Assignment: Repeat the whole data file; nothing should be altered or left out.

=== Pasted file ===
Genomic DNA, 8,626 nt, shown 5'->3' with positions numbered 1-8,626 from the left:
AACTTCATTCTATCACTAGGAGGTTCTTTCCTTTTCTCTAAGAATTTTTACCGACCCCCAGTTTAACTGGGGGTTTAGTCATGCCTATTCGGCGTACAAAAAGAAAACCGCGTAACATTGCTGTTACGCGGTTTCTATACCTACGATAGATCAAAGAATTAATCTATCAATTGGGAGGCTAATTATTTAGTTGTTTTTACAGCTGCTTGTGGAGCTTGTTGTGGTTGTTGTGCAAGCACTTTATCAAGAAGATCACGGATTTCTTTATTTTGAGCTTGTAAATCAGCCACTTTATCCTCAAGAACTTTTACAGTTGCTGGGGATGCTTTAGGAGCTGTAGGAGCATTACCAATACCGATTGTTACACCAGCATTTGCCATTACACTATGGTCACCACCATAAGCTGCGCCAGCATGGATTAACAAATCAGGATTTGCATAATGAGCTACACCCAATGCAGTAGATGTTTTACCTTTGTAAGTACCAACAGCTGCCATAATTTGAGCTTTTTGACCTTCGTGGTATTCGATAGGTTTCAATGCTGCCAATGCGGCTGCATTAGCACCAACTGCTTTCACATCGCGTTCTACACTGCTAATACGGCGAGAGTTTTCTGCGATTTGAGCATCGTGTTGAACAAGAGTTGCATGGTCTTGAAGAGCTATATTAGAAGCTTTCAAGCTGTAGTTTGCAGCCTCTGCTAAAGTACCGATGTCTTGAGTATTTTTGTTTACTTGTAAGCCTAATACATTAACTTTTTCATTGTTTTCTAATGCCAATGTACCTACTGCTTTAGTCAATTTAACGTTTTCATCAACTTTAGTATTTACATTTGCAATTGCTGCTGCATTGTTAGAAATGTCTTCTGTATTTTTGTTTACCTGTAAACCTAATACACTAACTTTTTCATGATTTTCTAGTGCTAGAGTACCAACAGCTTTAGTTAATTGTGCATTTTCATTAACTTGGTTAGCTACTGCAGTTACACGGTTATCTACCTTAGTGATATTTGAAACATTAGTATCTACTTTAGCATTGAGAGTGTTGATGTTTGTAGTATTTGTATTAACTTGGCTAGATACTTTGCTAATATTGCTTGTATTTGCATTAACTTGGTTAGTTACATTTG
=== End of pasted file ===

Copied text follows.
Genomic DNA, 8,626 nt, shown 5'->3' with positions numbered 1-8,626 from the left:
AACTTCATTCTATCACTAGGAGGTTCTTTCCTTTTCTCTAAGAATTTTTACCGACCCCCAGTTTAACTGGGGGTTTAGTCATGCCTATTCGGCGTACAAAAAGAAAACCGCGTAACATTGCTGTTACGCGGTTTCTATACCTACGATAGATCAAAGAATTAATCTATCAATTGGGAGGCTAATTATTTAGTTGTTTTTACAGCTGCTTGTGGAGCTTGTTGTGGTTGTTGTGCAAGCACTTTATCAAGAAGATCACGGATTTCTTTATTTTGAGCTTGTAAATCAGCCACTTTATCCTCAAGAACTTTTACAGTTGCTGGGGATGCTTTAGGAGCTGTAGGAGCATTACCAATACCGATTGTTACACCAGCATTTGCCATTACACTATGGTCACCACCATAAGCTGCGCCAGCATGGATTAACAAATCAGGATTTGCATAATGAGCTACACCCAATGCAGTAGATGTTTTACCTTTGTAAGTACCAACAGCTGCCATAATTTGAGCTTTTTGACCTTCGTGGTATTCGATAGGTTTCAATGCTGCCAATGCGGCTGCATTAGCACCAACTGCTTTCACATCGCGTTCTACACTGCTAATACGGCGAGAGTTTTCTGCGATTTGAGCATCGTGTTGAACAAGAGTTGCATGGTCTTGAAGAGCTATATTAGAAGCTTTCAAGCTGTAGTTTGCAGCCTCTGCTAAAGTACCGATGTCTTGAGTATTTTTGTTTACTTGTAAGCCTAATACATTAACTTTTTCATTGTTTTCTAATGCCAATGTACCTACTGCTTTAGTCAATTTAACGTTTTCATCAACTTTAGTATTTACATTTGCAATTGCTGCTGCATTGTTAGAAATGTCTTCTGTATTTTTGTTTACCTGTAAACCTAATACACTAACTTTTTCATGATTTTCTAGTGCTAGAGTACCAACAGCTTTAGTTAATTGTGCATTTTCATTAACTTGGTTAGCTACTGCAGTTACACGGTTATCTACCTTAGTGATATTTGAAACATTAGTATCTACTTTAGCATTGAGAGTGTTGATGTTTGTAGTATTTGTATTAACTTGGCTAGATACTTTGCTAATATTGCTTGTATTTGCATTAACTTGGTTAGTTACATTTG